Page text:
The Heart of Sorrow’s Keep
By Brenna Hanson
Date: August 22, 2018
Ch. 1111

The next day proved a lie to my words of a year before. Grandfather and I entered the embrace of the earth once more and picked our way through caves and tunnels until we reached Stonewood Castle. Guards stopped us at the trapdoor separating the old sewer from the storage room in the castle’s basement. Both boy and old man were gaunt with long hunger. It made me both thankful and ashamed for my own full belly.
“There is a cart of supplies below,” Grandfather told them. “See that it all makes it into the pantry’s inventory. I’ve tagged the cages of the hens that have stopped laying.”
Harold was a mix of happiness and agitation when we were taken to the throne room. His agitation won out after I explained the reason for my return.
“I’ll not let my sister walk naked into the arms of animals because some trinket told her to do so in front of poultry,” he said.
“I saw it as well, Your Majesty,” Grandfather said. “My late wife, God rest her soul, delivered the prophecy just as she promised long years ago. High King Dan would attest to the truthfulness of it if he were here.”
“Oh, pardon me,” Harold said. “The bobble told you in a dead woman’s voice in front of hens and a crazy old man. That makes it ever so much better. If Father were here, he might possibly lend some reasonable truth to this. He, however, is not. That leaves me to accept the word of a mage I have never met before today and a girl who might very well have been bespelled by him. The only documentation supporting the claim that this prophecy was ever recorded was written in that same mage’s hand and has been claimed to be spoken by that same mage’s late wife who cannot give testimony on her own behalf. You’ll forgive me if none of this will compel me to let you go running into a battlefield full of corpses – without a stitch of clothes on, no less! It’s ridiculous, Natalia. You should be ashamed for even considering the idea let along bringing it before me.”
“Harold,” I said. “What I’m telling you is true. There will be dire consequences if I do not do this thing that has been asked of me. Dire for our own people and dire for those with whom we can make a lasting peace. I see of future of blood and fire if I do not fulfill my duty. My heart knows this to be true. Please, just look at the locket. Look at it and see the faces of those who ensured that I would hear the calling.”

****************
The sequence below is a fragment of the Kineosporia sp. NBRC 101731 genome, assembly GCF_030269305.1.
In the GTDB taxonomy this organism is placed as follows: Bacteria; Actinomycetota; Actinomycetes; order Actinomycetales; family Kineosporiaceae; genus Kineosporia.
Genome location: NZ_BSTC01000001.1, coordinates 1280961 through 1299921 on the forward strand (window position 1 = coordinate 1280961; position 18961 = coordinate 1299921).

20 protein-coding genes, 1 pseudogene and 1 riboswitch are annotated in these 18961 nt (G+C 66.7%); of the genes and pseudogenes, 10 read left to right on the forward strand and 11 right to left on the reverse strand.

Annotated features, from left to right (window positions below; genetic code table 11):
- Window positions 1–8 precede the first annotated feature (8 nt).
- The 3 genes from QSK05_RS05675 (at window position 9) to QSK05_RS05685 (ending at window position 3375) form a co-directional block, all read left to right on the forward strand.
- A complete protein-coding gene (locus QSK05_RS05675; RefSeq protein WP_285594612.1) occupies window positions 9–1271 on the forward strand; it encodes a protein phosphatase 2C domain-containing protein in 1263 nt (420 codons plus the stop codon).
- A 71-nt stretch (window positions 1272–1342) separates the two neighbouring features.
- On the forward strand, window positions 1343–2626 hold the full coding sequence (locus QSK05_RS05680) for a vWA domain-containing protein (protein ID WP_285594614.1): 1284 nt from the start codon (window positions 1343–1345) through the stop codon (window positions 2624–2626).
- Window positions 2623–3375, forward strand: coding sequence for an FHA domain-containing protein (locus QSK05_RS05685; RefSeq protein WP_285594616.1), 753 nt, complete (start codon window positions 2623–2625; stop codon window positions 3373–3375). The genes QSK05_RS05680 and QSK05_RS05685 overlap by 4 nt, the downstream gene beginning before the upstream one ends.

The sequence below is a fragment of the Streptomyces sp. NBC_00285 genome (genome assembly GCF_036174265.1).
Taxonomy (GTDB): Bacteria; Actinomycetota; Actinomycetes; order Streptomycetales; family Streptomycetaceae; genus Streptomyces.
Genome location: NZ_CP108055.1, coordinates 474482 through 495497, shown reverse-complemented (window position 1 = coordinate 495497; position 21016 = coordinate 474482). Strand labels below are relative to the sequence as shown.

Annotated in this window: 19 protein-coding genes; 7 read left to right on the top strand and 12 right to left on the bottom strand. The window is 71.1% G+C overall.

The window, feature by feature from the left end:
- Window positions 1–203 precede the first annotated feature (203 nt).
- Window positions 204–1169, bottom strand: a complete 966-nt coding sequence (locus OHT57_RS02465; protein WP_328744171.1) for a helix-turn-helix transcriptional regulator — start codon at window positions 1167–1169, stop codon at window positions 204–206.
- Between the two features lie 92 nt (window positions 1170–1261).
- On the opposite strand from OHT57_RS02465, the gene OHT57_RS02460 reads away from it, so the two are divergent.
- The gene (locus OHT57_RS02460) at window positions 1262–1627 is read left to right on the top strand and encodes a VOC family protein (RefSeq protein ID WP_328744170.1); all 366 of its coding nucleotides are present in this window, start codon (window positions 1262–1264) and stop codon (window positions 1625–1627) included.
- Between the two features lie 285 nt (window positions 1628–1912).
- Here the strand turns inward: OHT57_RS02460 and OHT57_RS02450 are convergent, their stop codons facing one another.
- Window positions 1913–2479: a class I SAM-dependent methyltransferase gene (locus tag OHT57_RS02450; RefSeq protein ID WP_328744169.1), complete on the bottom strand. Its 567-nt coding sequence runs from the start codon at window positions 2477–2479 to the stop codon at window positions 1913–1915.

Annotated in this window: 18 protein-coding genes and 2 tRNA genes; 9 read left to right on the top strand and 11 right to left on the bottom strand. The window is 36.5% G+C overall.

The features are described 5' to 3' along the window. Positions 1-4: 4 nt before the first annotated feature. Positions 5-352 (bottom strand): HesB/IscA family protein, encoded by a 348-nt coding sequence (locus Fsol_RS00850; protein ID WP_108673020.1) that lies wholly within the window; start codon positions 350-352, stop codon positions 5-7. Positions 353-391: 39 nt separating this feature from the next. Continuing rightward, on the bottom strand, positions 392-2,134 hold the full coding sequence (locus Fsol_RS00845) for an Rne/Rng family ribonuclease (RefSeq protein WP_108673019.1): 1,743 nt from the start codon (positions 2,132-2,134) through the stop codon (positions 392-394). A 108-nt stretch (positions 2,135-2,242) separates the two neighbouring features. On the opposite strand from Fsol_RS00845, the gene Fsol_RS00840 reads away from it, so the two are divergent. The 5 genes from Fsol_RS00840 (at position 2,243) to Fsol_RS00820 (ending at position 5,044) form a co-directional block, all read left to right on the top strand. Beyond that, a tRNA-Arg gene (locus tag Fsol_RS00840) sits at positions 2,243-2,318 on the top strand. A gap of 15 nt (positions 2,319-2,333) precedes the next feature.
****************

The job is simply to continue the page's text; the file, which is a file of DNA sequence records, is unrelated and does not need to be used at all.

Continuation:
I handed him the locket and watched as a bolt of electricity jumped to his fingers. He stared blankly into space for a moment. The guards in attendance held their breath unsure whether to arrest me as a traitor or come to the king’s aid in some manner. Then Harold’s eyes cleared and met mine in sad amazement.
“I saw her,” he said quietly. “I felt her speak to my very soul. I saw a vision of the choice before us at this time. I saw the fields burning and the people starving. I saw the trees of the forest hung with the dead and dying. Two mighty peoples reduced to nothing but bone and ashes blowing away in the wind. All of that if I keep you here. Then I saw the land made whole and bursting with crops. I saw children born from the joining of two nations building one that is strong enough to stand against the years of a hundred generations to come. I saw your hand folded into the hand that loosed the first arrow in this terrible war. And I saw you happy. Truly happy in your new life. And all I need to do is lose my sister to Fate.”
“Not lose, I think,” I said. “Fate has a claim to all of us. You as well. I can’t believe that our destinies are not tied as closely as we have always been, Harold. I won’t believe that.”
“It breaks my heart to see you go again,” he said.
“It breaks mine as well,” I said.
At that moment, the gate guard rushed into the room. His face was white and held the pinched look of deep shock.
“Your Majesty,” he said with barely a full bow. There was a sobbing catch at the end of his words. “Prince Harold…”
“Out with it, man!” Harold shouted. “This is not the day to be humming and hawing when you have something to say.”
The man straightened himself, squaring his shoulders. He said, “Word has just come from the front, Your Majesty. Your father, High King Dan, has fallen in battle and taken the feral king of The People of the Trees with him into death.”
Silence, so deep and profound as to be nearly deafening, blanketed the throne room. I watched Harold school his features into strength even though I knew that his heart was breaking just as mine was. I was proud of him; so very proud of him in this most awful of moments. I broke the silence with the soft sound of my slippered feet as I moved to stand behind my half-brother.
“The king is dead!” I said as loudly as the lump in my throat would allow. “Long live the king!”
Those in attendance joined the chant. It rang through the hall where others picked it up. The word spread and the volume grew until the castle and all of its walled courtyards resounded with acknowledgment of the exchange of power.
“I must go,” I whispered into Harold’s ear. “I’m sorry to leave you like this but time is so very short and there is too much hanging in the balance.”
His hand found mine and squeezed. It was the only response he could give.

Font size
Font color
Line spacing
Background color